The expensive British exception will end with Brexit. But that won’t make it cheaper for everyone else, as London has been a net payer into the EU budget
A mini-Brexit took place back in 1985 with the UK budget rebate, which violates the principle of solidarity in European integration. But the payments made to farmers under the Common Agricultural Policy are hindering further threats of withdrawal from the European Union.
By Dietmar Bartz
“I want my money back!” exclaimed Margaret Thatcher, the Conservative British Prime Minister, at a summit of the then-European Community in 1984. Because the British farm sector was comparatively small, it could not benefit from subsidies from Brussels to the same extent as its counterparts in France and Germany. At the start of the 1980s, more than 70 percent of the Community’s budget went to agriculture, leaving no room to compensate Britain for its disadvantage in other ways.
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But it wasn’t just agriculture. The United Kingdom was also disadvantaged by the relatively high customs and value-added tax revenues, on which each country’s contributions to the European Community were based. On top of that, as a result of a severe economic crisis, the British per-capita income was well below that of Germany and France. Mrs Thatcher had complained about the level of British contributions to the Community budget ever since she became prime minister, and stage-managed a political blockade in Brussels.
She won that battle – she got her “British rebate”, as it quickly came to be known. Two-thirds of Britain’s net contributions to the budget were nullified. For example, if the UK’s annual contribution amounted to 10 billion euros, and 7 billion were returned to the UK in the form of subsidies and grants, that would leave 3 million that the UK would have to pay to the common EU pot. The rebate meant that the UK instead needed to pay only 1 billion euros. The 2-billion-euro shortfall had to be (and still is) made up by the other member states. Agriculture was therefore the cause of the first major breach of the solidarity principle in Europe’s integration.
Such politics of a “fair return” or of giving with one hand and taking back with the other, met with fundamental criticism in Brussels. For it violates the community ideal – and anyway, what would be the optimum: for each member state to get back exactly the same amount as it had paid in? There is no way to calculate the various economic advantages and disadvantages of each member state, from investments to jobs to trade – especially if agriculture, with its variability in output and prices, is supposed to be the basis of such calculations.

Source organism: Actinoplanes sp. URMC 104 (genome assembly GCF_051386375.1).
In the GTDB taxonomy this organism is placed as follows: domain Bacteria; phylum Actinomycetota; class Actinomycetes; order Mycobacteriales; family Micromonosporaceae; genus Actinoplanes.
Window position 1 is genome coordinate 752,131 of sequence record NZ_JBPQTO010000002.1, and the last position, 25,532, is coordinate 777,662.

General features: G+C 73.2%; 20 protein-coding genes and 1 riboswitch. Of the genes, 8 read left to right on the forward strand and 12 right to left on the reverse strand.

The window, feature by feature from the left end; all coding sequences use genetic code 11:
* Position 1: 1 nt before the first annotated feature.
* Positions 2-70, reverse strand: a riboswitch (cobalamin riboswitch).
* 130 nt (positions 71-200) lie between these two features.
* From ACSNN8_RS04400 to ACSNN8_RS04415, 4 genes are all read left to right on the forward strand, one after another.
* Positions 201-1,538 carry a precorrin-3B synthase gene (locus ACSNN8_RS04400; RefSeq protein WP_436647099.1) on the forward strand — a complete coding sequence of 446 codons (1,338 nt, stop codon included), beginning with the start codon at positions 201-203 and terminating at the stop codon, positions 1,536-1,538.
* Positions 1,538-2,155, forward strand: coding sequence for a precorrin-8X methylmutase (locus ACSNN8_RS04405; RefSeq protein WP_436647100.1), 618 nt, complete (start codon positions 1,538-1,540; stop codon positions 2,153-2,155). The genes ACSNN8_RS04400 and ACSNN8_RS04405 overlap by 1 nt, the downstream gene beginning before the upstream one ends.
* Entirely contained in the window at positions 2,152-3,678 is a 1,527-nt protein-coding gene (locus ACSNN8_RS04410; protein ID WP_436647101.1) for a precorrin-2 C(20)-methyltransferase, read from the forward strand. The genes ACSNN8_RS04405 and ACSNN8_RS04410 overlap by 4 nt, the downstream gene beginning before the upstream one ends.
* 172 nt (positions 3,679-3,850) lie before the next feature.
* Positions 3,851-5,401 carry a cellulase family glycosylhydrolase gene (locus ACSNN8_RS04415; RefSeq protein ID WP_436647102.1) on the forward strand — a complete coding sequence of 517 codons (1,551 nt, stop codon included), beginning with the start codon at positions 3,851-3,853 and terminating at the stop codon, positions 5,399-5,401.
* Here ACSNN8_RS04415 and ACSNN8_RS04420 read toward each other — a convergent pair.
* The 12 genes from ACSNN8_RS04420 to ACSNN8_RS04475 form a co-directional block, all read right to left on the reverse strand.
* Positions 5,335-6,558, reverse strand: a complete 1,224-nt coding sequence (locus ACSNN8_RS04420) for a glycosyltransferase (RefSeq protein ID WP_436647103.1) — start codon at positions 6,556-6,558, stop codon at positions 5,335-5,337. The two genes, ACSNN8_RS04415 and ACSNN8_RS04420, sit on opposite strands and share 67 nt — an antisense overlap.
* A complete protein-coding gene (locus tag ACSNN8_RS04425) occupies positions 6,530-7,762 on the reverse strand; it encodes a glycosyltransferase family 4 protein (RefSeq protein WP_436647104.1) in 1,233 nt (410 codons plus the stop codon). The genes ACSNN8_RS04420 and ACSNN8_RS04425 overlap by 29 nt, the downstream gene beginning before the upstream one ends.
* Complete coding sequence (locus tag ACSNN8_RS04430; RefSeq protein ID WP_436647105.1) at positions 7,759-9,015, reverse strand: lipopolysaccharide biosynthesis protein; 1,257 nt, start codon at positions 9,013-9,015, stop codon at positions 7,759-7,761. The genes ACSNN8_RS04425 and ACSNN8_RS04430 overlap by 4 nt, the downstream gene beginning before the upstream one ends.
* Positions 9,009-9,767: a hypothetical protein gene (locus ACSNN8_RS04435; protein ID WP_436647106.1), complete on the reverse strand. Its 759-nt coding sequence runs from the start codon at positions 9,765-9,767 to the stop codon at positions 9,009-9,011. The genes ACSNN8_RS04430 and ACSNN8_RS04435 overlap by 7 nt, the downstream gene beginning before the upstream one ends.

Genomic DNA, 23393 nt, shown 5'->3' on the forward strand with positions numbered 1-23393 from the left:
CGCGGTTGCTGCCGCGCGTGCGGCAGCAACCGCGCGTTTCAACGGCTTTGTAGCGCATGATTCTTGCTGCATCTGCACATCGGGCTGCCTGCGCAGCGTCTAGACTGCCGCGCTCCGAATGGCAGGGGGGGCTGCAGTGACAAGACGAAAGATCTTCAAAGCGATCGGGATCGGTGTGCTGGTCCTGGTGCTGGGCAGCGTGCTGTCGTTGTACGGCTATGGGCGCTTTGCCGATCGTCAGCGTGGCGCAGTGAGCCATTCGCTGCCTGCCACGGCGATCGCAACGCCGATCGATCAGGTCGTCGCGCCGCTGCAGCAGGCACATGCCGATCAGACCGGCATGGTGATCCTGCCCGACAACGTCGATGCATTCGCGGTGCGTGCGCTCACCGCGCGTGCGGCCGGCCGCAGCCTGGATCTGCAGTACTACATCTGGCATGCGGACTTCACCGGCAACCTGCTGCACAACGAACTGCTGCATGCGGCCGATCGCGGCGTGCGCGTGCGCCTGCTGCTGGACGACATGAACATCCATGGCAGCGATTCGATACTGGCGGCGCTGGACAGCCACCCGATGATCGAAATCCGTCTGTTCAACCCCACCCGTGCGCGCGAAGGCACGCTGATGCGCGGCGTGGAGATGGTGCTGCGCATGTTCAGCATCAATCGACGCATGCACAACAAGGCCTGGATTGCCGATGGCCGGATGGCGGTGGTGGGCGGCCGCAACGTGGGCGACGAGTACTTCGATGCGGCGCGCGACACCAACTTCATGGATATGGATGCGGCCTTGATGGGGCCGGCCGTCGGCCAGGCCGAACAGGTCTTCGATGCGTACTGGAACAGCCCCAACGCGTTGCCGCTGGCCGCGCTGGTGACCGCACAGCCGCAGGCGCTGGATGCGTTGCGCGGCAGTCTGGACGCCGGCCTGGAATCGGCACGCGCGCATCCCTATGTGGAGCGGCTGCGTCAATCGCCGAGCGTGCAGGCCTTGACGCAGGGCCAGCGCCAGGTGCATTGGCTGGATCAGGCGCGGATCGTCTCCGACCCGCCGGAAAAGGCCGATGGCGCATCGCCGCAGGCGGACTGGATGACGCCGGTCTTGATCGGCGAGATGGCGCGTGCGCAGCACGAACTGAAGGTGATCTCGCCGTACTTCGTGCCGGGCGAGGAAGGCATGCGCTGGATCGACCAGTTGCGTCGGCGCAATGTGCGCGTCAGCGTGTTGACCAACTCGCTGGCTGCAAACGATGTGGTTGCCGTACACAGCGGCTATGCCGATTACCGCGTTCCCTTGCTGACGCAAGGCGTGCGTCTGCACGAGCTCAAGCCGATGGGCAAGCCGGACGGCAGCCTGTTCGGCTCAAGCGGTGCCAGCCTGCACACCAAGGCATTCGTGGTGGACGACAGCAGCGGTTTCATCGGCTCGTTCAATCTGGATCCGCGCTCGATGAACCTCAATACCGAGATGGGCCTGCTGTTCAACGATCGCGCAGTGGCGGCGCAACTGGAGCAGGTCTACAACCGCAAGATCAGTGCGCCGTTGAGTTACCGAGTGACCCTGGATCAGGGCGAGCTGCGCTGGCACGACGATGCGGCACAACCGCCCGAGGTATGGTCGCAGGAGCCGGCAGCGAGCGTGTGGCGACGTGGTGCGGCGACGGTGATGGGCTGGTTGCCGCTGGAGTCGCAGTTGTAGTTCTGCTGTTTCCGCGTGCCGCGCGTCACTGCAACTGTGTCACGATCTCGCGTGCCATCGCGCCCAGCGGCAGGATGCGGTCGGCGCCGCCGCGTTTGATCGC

Nevertheless, no one in the EU has been able to get rid of the British rebate, despite the fact that the British economy has caught up with other industrialized countries, and the government switched to Labour. For the rebate has always been around: Since 1985, the EU budget has not been adjusted to take into account the reduced payments from the UK; instead, the other member states have had to make up the shortfall – including the newer and poorer members. In 1985, the rebate amounted to one billion euros; by 2001, it peaked at 7.3 billion. By 2017, the cumulative rebate totalled 129 billion euros. With Brexit, the rebate will finally disappear.
If Germany, France or Italy, the other big net payers to the EU budget had acted in the same way as the UK and had insisted on pursuing its own interests, the European project would have died a quick death. Ironically, the fact that the dispute over net contributions did not spread further is also connected to agriculture. In the early 1980s, farming in Europe was a bottomless pit – misguided incentives in the form of price guarantees led to market distortions and over-production. This longstanding crisis went far beyond Mrs Thatcher’s rebate. New integration initiatives generated a positive dynamic: the internal market, the common currency, support for infrastructure development. Although the Common Agricultural Policy remained the biggest budget line, agriculture faded into the background. The arguments now focused on reforms of the whole, ever-expanding EU, not the British rebate.
The economic costs and benefits of an EU membership are hard to quantify, but the financial situation is clear
Nevertheless, the Common Agricultural Policy is important for the thirteen new member states that have joined the EU since 2004, most of whom are net recipients of the EU’s agricultural policy. Even governments that are critical of Brussels cannot afford to do without it – a fact both sides are very well aware of. For Poland, a European Commission draft has allocated a total of 30.6 billion euros for the budget period from 2021 to 2027. For Hungary, a smaller country, it still amounts to 11.7 billion euros.
On the other hand, the Commission wants to reduce its investment grants to Poland and Hungary – which are worth about as much as the agriculture payments – by about one-quarter. The payment of these funds will be coupled with the acceptance and integration of refugees. For agriculture, however, the governments in Warsaw and Budapest do not have to worry about such consequences: the Common Agricultural Policy is the same throughout the EU and remains a stable source of income. The most traditional sector in the EU – the funding of agriculture – is what helps to hold the Union together. Regardless of when Britain starts to look at this exercise in solidarity from the outside.
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